|Publication number||US4039297 A|
|Application number||US 05/567,103|
|Publication date||2 Aug 1977|
|Filing date||11 Apr 1975|
|Priority date||25 Dec 1971|
|Publication number||05567103, 567103, US 4039297 A, US 4039297A, US-A-4039297, US4039297 A, US4039297A|
|Original Assignee||Japanese National Railways|
|Export Citation||BiBTeX, EndNote, RefMan|
|Patent Citations (13), Non-Patent Citations (1), Referenced by (37), Classifications (59)|
|External Links: USPTO, USPTO Assignment, Espacenet|
This application is a continuation-in-part of application Ser. No. 318,654, filed Dec. 26, 1972, now abandoned.
The present invention relates to heat insulating particles satisfying desirable heat insulating conditions in terms of three factors: gas molecular heat conduction, heat radiation and solid heat conduction, and also a heat insulator meeting at the same time the three conditions for important enhancing heat insulating effects, i.e., gas molecular heat conduction, heat radiation and solid heat conduction, and further characterized by high mechanical strength.
As described later referred to FIG. 1, gas molecular heat conduction, heat radiation and solid heat conduction are generally recognized as the more important factors for enhancing heat insulating effects.
The conventional heat insulators of this kind are intended for only heat insulation and attention has been paid solely to use of a low heat conducting material. Thus, such insulators, when applied to a structure or device, permit large amounts of heat to invade the structure or device from adjacent parts and, as the result, the overall heat insulating effects obtained are found insufficient. For instance, in the case of heat insulation at cryogenic temperatures, good overall heat insulating effects, which depend largely upon the design and structure of the device, cannot always be assured even if a heat insulating material of however low heat conductivity is adopted.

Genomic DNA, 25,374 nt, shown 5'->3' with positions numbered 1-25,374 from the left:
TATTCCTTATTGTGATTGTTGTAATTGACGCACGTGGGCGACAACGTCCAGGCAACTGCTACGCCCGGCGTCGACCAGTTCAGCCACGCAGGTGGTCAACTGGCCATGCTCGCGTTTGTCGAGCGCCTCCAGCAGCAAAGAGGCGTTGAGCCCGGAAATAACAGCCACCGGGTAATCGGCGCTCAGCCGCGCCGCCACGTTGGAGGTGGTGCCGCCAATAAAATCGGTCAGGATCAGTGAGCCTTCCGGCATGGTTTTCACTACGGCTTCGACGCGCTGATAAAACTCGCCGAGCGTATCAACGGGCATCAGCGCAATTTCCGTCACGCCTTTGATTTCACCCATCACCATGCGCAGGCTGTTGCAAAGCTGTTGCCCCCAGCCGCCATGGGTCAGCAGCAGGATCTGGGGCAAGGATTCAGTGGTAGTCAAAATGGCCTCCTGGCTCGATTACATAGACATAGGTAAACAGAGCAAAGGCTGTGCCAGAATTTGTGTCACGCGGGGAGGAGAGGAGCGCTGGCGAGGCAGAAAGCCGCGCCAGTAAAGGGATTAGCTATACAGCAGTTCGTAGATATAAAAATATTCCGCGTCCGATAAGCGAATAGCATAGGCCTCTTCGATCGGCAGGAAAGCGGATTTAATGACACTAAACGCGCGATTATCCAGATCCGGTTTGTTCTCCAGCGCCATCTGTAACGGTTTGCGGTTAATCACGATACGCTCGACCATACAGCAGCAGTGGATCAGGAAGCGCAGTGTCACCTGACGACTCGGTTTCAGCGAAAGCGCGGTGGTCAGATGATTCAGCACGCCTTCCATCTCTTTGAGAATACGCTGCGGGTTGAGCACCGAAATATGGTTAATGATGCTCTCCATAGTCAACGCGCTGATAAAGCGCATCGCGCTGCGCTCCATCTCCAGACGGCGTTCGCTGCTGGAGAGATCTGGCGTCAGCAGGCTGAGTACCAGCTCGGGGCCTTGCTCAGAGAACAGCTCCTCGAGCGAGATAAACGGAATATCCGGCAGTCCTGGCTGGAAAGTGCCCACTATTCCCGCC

The most simple means of heat insulation applied at present in this field is by using foamed materials. They include glass foam, polyethylene foam, isocyanate foam, etc. As the foaming gas, carbon dioxide is commonly used. It is common practice to heat the crude material, i.e., glass, polyethylene or isocyanate to a high temperature, transform it into a liquid foam by means of carbon dioxide gas and then stop the heating. These liquid foams solidify at about 190° K. and thus a foamed product is obtained. This kind of foamed product is less likely to have through blow holes formed therein and accordingly the heat conduction by gas molecules is extremely low therein. The main factors of heat conduction therein are solid heat conduction of the foam and heat radiation. Therefore, the apparent average heat conductivity is relatively low. However, in the case of the outer wall being exposed to the atmosphere or depending on the ambient pressure or the surrounding atmosphere, the foaming gases contained in the foamed product may easily diffuse. When these gases replace the air of atmospheric gas, they may contaminate the atmosphere or may lower the heat insulating effect. This problem can be mitigated by employing the high vacuum approach in which molecular heat conduction of the residual gas depends on the kind and pressure of the residual gas in the heat insulating layer. However, to be so effective as to be able to ignore the heat input from the residual gas, the vacuum has to be as high as below 10- 6 mm Hg. If heat insulating properties are to be further improved, some contrivance must be made to reduce heat radiation and solid heat conduction. Heat radiation is said to be independent of the degree of vacuum and to depend on the fourth power difference in temperature between the inner and outer surfaces of the heat insulating layer, the properties of the wall materials and the finish of the surfaces. Various methods are available for prevention of heat radiation, but as a matter of fact they are not fully effective, because in structures or devices using heat insulators of this kind, solid heat conduction from supporting and other structural members usually accounts for over 50% of the total heat transfer. Thus, high vacuum heat insulation is considered unfit for large-size heat insulating systems.